It also has a few advanced features, like RSS support with download filters, IP filtering, and a built-in search engine that integrates with most of the famous torrent search sites. And a running instance of qBittorrent can be accessed remotely over the Internet using a web interface that’s nearly identical to the graphical one.
At the end of the day, there are a lot of similarities between uTorrent, Deluge, and qBittorrent, so if you’re stuck on a decision between these three gaints, pick the one that has the most appealing interface for your tastes.
In contrast to the previous three clients, Transmission is all about simplicity and ease of use. Not that the other clients are overly complex or difficult, but Transmission is especially designed to be straightforward and intuitive.
As such, several Linux distros come with Transmission as the default torrenting client.
If you need to conserve resources, Transmission is the best choice. According to a benchmark test in 2010, Transmission ranked as the best client in terms of CPU usage and RAM usage while downloading. Details may have changed since then, but Transmission’s commitment to a small footprint means guaranteed performance.
Transmission also has multiple frontends that integrate with various desktop environments, including Qt, GTK+, and even the native Mac interface. (Yes, Transmission is available on Mac OSX.) Like qBittorrent, it can also be accessed through a web client.
While functionality can be extended through addons, I’d only use Transmission if barebones torrenting is all you need. For anything more, I’d be inclined to consider one of the others on this list.
Tixati was my preferred torrenting client on Windows, so you can imagine my relief when I found out that it was also available natively on Linux. Does it hold up to all of these other clients, though? Is it unique enough to be set apart and distinguished from its competition?
I think so. When I think of Tixati, I see the best of all worlds.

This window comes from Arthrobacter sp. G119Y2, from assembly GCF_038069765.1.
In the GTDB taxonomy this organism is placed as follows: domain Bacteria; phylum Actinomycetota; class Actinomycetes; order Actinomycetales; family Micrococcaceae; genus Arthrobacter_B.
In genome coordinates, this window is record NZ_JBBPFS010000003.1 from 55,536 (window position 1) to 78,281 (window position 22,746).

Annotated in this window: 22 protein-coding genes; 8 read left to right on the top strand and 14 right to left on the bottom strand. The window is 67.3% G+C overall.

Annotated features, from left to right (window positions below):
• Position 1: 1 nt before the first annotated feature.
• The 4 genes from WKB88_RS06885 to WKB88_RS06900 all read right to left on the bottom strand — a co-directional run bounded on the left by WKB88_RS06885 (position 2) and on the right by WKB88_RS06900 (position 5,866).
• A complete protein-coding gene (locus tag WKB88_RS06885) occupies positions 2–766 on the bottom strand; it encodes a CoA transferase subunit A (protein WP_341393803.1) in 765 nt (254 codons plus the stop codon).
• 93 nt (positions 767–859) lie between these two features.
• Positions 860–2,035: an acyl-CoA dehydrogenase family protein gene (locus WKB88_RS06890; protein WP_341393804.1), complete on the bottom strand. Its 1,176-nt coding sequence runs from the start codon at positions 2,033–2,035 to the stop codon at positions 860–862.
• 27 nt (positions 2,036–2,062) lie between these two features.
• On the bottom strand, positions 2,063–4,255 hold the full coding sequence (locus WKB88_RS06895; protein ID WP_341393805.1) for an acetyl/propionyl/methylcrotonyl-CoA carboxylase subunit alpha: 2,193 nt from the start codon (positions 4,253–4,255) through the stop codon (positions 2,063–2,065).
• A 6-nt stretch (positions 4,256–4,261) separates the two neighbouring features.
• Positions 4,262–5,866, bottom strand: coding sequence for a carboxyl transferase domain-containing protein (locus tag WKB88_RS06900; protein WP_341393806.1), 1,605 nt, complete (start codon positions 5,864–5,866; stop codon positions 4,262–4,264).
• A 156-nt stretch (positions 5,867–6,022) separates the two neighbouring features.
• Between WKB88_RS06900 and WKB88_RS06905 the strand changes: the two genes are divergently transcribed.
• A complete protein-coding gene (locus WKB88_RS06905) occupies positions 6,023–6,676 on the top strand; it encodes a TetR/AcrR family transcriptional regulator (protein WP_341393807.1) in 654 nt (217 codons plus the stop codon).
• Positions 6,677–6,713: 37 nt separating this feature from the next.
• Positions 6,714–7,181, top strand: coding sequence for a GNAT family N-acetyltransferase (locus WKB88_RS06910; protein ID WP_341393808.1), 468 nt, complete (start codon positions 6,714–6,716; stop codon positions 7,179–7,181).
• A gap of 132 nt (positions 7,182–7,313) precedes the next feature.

Tixati is both lightweight and lighting fast. I don’t know if it uses some kind of proprietary downloading algorithm — it’s not open source so we can’t check — but torrents downloaded through Tixati feel faster. It comes as a single executable file with no installation required, so it’s portable as well.
As far as torrent control, it has everything you’d need: queueing, priorities for individual torrents as well as the files within each torrent, bandwidth sizing, and more. You can also view real-time graphs for information pertaining to bandwidth usage and packet rates.
The only downside is an interface that looks strange if you’re coming from uTorrent or another client inspired by uTorrent’s design. Tixati looks primitive, maybe even underdeveloped, and you might be tempted to overlook it based on that alone. But trust me: Tixati is fantastic.
What Do You Use for Torrenting?
Having tried all of these options, I have to say that I’m still a fan of Tixati and have no plans of switching to anything else. It doesn’t lack in anything and it’s easy to get over its unconventional interface. Tixati is a winner.
There’s been a lot of fuss over the Pirate Bay’s recent demise and some are cautioning that torrenting may no longer be safe. If you’re a pirate and intend to continue torrenting illegally, be sure to avoid these common torrenting pitfalls.
So which client do you like best for torrenting on Linux? Are there any that I missed? Share your thoughts with us in the comments below!